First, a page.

Count up five leaf nodes, and then cut or pinch the growth tip. Cutting the growth tip will cause the side branches to increase growth, balancing more evenly across the plant.

Photo on left shows a young plant with 5 to 6 nodes and the photo on the right shows it topped.

Step 2 – Repeat and Train for a Flat Canopy

Use low-stress training to pull down the highest growth tips continually. Keeping growth tips, horizontal growth spread evenly across the plant, while encouraging a flat canopy to make better use of indoor lighting. Visit the Low-Stress Training Guide and learn a technique to combine topping, training, and pruning to maximize yields.

The photo on the left shows a plant that has been topped several times and the photo on the right shows a plant that has been trained to a flat canopy.

Why do the stems change after topping?

In normal cannabis growth, the main stem is tapered all the way up, since the plant has a single primary channel to direct water and nutrients up the center of the plant towards the primary cola. After you top, the plant morphs to distribute water and nutrients to the side branches. The plant will need more nutrients and water to support two colas, so the plant will beef up the stem joints significantly, developing bulges, or knuckles, at the joints. This morphing action allows the cannabis plant to direct the additional nutrients and water to side branches, ultimately swelling the buds to create multiple colas.

The photo shows how stems form bulges at joints with the shape of knuckles after being topped.
After topping, the plant will form bulges at the joints to increase water and nutrients to the side branches.

When do I top?

Top after the plant is a few weeks old and has at least five leaf nodes. Only top when the plant is in the vegetative stage – do not top when plants after they have transitioned to flower.

Where do I cut to top?

Count up five nodes and cut the growth tip just above the 5th node, like in the illustration below. You can also cut after the 6th or 7th node if you want, but you should not cut before the 4th node or the plant may not recover.

Image shows a plant with 6 sets of leaves and a line between the 5th and 6th sets.
Cut about 1/4 inch (0.6 cm) above the 5th node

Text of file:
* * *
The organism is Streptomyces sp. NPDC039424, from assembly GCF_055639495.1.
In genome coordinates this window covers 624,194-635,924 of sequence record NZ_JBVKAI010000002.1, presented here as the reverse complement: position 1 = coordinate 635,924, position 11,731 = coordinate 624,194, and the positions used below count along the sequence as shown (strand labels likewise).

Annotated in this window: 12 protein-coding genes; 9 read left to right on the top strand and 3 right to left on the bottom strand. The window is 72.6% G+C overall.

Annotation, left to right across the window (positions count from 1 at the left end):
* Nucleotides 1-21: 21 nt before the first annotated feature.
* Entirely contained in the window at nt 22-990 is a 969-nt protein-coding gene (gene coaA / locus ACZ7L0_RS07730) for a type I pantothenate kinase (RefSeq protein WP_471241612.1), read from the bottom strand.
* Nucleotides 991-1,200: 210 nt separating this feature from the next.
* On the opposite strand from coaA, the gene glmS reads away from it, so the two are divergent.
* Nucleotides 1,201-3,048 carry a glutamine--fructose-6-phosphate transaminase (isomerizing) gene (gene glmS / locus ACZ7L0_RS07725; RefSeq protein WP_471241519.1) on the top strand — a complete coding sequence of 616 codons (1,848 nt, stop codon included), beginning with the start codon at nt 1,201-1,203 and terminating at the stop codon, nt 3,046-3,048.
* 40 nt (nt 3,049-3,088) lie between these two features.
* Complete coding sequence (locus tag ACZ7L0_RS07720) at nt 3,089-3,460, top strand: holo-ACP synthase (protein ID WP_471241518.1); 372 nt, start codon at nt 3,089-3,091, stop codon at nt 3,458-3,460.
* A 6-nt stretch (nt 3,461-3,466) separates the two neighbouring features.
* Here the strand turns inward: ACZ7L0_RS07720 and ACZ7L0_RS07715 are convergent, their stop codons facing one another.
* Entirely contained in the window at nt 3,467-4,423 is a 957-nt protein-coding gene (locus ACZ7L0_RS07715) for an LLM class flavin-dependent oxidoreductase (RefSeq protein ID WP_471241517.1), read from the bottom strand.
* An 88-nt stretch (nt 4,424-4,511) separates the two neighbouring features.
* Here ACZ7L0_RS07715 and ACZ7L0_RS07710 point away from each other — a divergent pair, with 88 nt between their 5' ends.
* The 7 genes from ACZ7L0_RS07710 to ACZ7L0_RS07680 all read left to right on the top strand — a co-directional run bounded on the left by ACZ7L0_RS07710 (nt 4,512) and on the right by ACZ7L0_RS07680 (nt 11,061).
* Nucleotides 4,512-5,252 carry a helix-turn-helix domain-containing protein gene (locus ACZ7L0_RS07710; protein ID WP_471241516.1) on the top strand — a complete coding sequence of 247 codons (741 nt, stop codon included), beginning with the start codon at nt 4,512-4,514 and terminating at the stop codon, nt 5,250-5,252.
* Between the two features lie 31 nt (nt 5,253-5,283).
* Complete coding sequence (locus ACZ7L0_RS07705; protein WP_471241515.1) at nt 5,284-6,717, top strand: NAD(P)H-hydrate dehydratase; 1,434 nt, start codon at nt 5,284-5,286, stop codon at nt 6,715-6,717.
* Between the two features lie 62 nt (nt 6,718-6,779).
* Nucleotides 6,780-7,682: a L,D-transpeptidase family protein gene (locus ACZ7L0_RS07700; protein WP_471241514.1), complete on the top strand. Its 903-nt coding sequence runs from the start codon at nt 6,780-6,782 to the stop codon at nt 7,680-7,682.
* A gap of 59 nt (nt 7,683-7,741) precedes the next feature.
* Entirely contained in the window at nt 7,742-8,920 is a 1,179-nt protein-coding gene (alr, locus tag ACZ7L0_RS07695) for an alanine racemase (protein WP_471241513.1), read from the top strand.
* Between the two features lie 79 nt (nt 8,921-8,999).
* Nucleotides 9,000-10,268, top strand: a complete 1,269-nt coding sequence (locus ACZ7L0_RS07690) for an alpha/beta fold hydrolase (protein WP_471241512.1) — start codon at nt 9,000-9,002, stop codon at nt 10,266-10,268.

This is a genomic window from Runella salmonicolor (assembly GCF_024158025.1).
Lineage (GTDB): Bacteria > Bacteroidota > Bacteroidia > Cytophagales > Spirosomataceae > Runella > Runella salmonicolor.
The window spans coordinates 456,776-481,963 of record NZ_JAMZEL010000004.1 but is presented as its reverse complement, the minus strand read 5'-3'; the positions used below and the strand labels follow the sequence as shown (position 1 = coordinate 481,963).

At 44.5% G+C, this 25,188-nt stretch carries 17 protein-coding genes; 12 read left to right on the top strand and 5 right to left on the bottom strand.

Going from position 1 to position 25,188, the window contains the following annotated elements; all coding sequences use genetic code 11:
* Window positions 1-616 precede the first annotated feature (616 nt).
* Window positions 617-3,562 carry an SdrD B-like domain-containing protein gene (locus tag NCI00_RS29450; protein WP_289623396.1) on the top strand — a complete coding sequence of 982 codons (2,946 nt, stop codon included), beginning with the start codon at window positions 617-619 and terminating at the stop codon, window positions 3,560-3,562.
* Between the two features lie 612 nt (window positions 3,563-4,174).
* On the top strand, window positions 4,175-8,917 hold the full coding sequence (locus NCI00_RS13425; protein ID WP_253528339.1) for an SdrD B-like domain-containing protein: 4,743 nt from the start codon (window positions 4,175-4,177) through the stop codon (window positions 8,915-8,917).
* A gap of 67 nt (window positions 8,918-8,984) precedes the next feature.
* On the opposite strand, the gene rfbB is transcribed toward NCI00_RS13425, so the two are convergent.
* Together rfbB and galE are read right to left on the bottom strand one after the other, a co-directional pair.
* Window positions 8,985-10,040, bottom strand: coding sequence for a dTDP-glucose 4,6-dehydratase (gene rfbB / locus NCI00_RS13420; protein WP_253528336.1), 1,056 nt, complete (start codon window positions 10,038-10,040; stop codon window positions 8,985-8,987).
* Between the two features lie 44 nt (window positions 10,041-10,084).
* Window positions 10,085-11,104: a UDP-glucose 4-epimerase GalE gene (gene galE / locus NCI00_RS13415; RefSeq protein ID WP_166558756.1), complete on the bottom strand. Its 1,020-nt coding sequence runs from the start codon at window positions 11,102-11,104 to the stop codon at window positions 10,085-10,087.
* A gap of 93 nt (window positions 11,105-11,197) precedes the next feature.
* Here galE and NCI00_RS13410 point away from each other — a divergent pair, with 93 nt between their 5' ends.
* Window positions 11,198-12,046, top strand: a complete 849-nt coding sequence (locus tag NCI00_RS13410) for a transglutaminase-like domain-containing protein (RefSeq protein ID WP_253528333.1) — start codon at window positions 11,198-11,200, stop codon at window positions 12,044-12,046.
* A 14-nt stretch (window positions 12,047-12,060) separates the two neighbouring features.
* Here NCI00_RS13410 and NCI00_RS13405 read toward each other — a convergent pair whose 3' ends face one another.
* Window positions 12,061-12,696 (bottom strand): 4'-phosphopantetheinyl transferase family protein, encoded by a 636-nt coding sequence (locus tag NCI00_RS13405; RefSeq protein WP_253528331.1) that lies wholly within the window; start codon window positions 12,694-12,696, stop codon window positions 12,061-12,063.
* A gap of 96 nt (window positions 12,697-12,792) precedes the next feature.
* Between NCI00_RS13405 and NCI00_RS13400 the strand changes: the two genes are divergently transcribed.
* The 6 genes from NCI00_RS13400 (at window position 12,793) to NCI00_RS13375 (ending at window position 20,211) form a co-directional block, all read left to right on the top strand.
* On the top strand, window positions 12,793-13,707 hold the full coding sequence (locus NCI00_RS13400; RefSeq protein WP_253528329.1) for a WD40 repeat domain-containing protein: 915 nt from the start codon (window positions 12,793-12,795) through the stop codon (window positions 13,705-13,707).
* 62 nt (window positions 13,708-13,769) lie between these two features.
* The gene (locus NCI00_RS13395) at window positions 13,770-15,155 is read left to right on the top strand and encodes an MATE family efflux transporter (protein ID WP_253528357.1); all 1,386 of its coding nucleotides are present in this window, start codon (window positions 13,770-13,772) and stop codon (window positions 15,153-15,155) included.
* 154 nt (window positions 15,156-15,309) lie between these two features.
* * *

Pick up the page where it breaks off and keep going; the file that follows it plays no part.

What’s the difference between topping and FIM’ing?

FIM stands for ‘Fuck, I missed’ and is similar to topping, except rather than cut below the growth tip, you pinch the actual growth tip itself. While topping causes the plant to branch in two, FIM can create 2-4 branches. While FIM’ing is less traumatic and can lead to even better results, it isn’t as reliable as a topping and can result in no branching.

Image of a plant with 3 main growth stems.
This fast auto (Afghan Mass from 00 Seeds) was FIM’ed and is producing three main colas

What should I use to cut?

Any sharp scissors or small pruning shears will do. Make sure that you clean and sterilize the blades so the plant can heal quickly. We like this set by Vivosun, because they are super sharp and super cheap.

Where do I pinch to FiM?

After the plant has grown at least five modes, pinch the growth tip as shown in the illustration below.

Image showing the growing tip of the cannabis plant being cut in the middle.
Pinch the middle of the growth tip to FiM

Can I top or FIM Side Branches?

Yes. Cutting or pinching side branches will cause them to fork just like it does to the cola. The overall effect will be a bushier plant with even more bud sites. This is an important part of training to a flat canopy, since you want the side branches will catch up to the top in height.

How do I top or FIM multiple times?

Topping is a continuous process while the plant is in vegetation. After the branches or any growth tip has at least four nodes, just cut or pinch off the growth tip to create a new branch. Only take a few each day, so the plant doesn’t go into shock.

Visit the Low-Stress Training Guide and learn a technique to combine topping, training, and pruning to maximize yields.

Combine topping, training, and pruning to produce a flat canopy full of fat buds!

These LSD plant (left) and Acapulco Gold (right) – both strains by seed breeder Barney’s Farm – have been topped multiple times, and were trained to produce a flat canopy with many large colas each. These plants produced 6 ounces each of high-quality bud after 60 days vegging and 65 days of flowering. Learn how to do this yourself in our Low-Stress Training Guide.